There is also a famous soda in Brazil made with Guaraná, which is named “Guaraná Antarctica”. This soda is cheap and you can buy it everywhere.
Guarana improves mood, alertness, and delays fatigue, and, because of that, its juice is commonly drunk before and after going to the gym. It also helps to reduce cholesterol and triglycerides.
To pronounce its name in Portuguese, say: Ghuara-nah.
17. Brazil nut (Portuguese = Castanha do Pará)
The Brazil nut is a tree seed from the Amazon, which grows naturally in the North of Brazil and Bolivia. This seed is popular to make granola, and it’s widely consumed for its characteristic taste and nutritional properties. You can find it in most health food stores and some supermarkets.
The Brazil Nut is rich in vitamin E, selenium, and omega-9. It helps in heart health and works to prevent thrombosis and Alzheimer’s disease. However, because it has an extensive amount of selenium inside, it is healthier to eat one or two per day at maximum.
To pronounce its name in Portuguese, say: Kas-tanya.
18. Pineapple (Portuguese = Abacaxi)
This is a world-famous fruit that naturally grows in Brazil. Pineapple is a citrus and sweetie fruit, widely produced in other countries today. You can find Pineapples in all Brazilian supermarkets, and it’s a cheap and popular fruit in Brazil. Brazilian people use pineapple to make juices, desserts, cakes, and many more.
The pineapple also is rich in vitamins A and C, which are antioxidants that improve the immunity system and vision. It also works as an anti-inflammatory and reduces the risk of thrombosis.
To pronounce its name in Portuguese, say: Ah-bah-ka-shee.
19. Guava (Portuguese = Goiaba)
Guava is one of the most appreciated fruits by people from all over the world today. It’s also largely consumed in Brazil, especially in juices and desserts, such as the popular “Goiabada”.
This fruit has a sweet taste, and the best tastes are from the ones you take ripe straight from the tree. The guava trees grow naturally in the Atlantic Forest area, which is on the Brazilian coast from the Northeast to the South.
The Guava is rich in fibers, Potassium, Vitamins A and C, Lycopene, and helps to reduce the LDL cholesterol levels. Vitamin C and Lycopene also work as antioxidants, reducing skin aging.
To pronounce its name in Portuguese, say: Goy-ah-bah.
20. Star fruit (Portuguese = Carambola)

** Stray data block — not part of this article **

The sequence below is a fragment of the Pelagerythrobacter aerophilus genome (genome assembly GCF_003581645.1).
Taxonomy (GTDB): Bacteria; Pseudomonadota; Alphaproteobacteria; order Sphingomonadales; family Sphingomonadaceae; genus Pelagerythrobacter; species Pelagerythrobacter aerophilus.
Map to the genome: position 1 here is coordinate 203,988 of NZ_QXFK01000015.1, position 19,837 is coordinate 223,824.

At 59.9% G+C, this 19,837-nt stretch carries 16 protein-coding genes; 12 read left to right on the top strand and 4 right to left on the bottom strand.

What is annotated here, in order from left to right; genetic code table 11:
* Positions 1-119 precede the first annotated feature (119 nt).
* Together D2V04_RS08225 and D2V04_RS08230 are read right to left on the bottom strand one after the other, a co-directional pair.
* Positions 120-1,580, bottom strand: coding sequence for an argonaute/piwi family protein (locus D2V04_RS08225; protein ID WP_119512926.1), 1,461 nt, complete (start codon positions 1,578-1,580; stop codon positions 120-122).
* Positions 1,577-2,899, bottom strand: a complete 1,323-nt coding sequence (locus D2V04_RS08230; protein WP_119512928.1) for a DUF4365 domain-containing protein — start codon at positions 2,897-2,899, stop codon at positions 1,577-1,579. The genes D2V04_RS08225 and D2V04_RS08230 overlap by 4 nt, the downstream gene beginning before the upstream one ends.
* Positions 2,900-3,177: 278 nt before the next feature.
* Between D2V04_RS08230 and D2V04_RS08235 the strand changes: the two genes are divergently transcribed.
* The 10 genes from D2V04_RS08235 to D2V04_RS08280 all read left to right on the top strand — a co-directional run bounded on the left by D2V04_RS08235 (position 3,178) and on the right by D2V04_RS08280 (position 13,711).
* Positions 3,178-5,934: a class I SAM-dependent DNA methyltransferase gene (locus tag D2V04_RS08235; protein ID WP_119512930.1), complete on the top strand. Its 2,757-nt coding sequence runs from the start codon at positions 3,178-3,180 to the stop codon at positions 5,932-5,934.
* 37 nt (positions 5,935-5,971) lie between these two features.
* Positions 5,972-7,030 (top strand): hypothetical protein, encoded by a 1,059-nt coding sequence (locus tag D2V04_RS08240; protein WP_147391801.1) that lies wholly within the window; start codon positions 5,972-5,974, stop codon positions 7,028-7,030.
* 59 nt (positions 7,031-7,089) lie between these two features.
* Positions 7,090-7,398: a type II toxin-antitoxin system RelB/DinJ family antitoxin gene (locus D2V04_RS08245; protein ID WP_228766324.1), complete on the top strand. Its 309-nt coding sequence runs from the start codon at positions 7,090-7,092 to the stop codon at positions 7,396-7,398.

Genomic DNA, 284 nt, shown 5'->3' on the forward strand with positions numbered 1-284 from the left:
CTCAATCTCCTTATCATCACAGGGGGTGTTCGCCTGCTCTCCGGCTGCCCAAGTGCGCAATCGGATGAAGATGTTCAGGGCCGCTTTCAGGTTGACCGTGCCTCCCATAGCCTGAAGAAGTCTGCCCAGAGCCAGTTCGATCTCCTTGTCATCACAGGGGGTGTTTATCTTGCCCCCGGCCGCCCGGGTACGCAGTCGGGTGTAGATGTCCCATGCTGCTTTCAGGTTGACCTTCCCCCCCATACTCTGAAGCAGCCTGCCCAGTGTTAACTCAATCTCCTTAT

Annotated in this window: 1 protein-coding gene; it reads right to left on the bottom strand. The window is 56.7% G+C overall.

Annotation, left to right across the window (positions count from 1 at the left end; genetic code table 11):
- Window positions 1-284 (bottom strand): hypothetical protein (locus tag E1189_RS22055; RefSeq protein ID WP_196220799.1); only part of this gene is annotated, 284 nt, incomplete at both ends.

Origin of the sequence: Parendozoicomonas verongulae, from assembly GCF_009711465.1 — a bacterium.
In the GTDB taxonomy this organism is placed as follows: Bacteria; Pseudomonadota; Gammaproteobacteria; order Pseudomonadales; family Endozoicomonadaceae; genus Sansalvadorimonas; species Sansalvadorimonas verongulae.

Star fruit is a sweet fruit common in the Brazilian Northeast, but you can find it in some supermarkets and Outdoor Markets from the Southeast and South of Brazil too. It’s natural from India, and it was introduced in Brazil some centuries ago, being used as an ornamental plant at first. The star fruit is popular in Brazil, and the people usually consume it raw.
The Star fruit is rich in fibers and vitamin C. It also helps to reduce the formation of fat cells and works as an anti-inflammatory, reducing the pain.
If you have kidney diseases, it is better to avoid this fruit, because it has a substance named “caramboxin”, which can damage your kidney. In healthy people, it is not dangerous, because our bodies can excrete it properly. However, don’t exaggerate eating it or drinking its juice.
To pronounce its name in Portuguese, say: Ka-rahn-bolah.
Other fruits you can find in Brazil
There are other fruits you can find in the Brazilian supermarkets and outdoor markets, which are natural from other countries but widely consumed here in Brazil.
This table below has the name of these fruits in English, in Brazilian Portuguese, and how to pronounce it in Portuguese.
|Name||Name in Portuguese||Pronounce in Portuguese|
And that’s it, guys. I hope you had enjoyed the post!
Have you ever tried any of the Brazilian fruits? Which one is your favorite? Share with us in the comments!
Also, if you have some questions, ask me in the comment section down below, and I’ll respond to you as soon as possible.
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He is a brazilian writing in english, a student of Medical School, and a Photographer during the free time. His passion for photography started in 2012 , and after discover it, he never stopped.